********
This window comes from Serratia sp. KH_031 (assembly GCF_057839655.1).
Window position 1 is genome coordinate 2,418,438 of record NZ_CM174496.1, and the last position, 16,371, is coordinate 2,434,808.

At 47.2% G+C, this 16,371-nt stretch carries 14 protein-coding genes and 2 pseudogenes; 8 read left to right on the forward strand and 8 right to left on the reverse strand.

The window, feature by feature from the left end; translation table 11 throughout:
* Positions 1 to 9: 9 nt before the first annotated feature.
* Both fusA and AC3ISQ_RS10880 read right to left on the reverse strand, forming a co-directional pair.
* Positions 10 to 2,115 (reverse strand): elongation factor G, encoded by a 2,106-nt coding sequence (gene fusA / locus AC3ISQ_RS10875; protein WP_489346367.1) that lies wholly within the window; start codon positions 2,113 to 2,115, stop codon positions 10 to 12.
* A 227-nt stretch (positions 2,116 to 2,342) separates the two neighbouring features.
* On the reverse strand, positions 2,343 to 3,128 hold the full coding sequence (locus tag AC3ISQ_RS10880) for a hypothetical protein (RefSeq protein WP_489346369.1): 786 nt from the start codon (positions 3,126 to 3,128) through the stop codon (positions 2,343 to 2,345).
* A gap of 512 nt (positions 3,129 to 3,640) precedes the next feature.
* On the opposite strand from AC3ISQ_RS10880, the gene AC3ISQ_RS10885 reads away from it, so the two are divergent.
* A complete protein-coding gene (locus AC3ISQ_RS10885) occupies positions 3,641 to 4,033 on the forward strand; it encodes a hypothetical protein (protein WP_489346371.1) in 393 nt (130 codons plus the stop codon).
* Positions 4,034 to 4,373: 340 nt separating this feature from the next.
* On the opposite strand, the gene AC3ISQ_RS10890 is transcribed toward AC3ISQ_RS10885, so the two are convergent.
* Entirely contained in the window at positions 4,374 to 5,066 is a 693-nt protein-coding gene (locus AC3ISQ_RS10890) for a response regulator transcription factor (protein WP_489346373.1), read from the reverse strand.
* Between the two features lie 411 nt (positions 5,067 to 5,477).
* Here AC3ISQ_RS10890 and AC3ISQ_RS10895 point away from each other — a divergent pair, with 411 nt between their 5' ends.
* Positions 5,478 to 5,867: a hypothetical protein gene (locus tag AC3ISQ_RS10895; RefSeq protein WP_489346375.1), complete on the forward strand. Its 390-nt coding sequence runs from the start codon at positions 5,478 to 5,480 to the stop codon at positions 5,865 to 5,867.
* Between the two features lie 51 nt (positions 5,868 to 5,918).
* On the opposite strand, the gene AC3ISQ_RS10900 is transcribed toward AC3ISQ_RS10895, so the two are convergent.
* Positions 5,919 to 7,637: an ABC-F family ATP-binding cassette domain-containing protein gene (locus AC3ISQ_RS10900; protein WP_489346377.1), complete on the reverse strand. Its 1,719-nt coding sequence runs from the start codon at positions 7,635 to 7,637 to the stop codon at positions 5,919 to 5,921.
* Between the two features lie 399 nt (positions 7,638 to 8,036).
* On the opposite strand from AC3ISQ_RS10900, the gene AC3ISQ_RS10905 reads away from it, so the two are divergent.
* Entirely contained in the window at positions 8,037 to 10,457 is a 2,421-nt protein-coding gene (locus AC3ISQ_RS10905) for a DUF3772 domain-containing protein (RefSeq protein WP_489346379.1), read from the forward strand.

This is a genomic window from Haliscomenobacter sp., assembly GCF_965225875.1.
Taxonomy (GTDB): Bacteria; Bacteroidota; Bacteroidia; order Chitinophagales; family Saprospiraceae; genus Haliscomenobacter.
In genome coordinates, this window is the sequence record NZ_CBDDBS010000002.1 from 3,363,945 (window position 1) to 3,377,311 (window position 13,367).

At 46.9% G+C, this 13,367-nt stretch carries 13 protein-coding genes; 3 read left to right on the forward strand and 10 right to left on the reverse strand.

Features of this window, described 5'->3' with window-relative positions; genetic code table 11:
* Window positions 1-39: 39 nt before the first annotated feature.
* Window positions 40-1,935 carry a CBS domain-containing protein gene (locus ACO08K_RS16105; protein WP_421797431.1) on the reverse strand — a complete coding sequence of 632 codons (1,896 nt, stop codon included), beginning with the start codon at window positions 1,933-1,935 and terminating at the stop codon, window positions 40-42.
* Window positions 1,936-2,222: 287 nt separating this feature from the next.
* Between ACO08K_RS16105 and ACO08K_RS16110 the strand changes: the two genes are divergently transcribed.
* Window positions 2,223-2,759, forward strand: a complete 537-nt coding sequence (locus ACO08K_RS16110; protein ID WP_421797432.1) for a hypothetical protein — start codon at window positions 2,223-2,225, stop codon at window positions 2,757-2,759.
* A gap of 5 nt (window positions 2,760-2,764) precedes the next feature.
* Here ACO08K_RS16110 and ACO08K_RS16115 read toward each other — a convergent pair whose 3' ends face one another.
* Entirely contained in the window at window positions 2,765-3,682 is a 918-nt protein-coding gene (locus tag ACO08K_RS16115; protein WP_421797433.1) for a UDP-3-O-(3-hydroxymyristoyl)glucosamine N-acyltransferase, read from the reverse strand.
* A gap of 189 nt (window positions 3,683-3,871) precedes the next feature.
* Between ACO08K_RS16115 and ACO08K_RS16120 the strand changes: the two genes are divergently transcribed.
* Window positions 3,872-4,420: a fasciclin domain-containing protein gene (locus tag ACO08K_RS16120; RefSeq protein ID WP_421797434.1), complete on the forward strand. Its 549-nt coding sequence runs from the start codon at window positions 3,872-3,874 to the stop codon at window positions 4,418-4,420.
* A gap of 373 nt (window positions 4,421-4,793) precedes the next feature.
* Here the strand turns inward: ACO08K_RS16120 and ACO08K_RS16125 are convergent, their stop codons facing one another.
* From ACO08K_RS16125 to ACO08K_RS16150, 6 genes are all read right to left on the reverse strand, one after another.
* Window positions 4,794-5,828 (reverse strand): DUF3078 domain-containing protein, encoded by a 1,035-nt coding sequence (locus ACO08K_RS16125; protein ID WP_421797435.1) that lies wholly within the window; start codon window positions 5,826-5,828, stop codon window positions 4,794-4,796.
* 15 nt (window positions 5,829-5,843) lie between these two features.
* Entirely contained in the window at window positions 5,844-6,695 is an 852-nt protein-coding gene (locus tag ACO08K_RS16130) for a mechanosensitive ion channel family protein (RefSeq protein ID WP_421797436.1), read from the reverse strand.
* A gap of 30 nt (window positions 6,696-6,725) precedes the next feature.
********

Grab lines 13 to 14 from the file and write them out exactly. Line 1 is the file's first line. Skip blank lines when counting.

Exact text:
* Positions 4,034 to 4,373: 340 nt separating this feature from the next.
* On the opposite strand, the gene AC3ISQ_RS10890 is transcribed toward AC3ISQ_RS10885, so the two are convergent.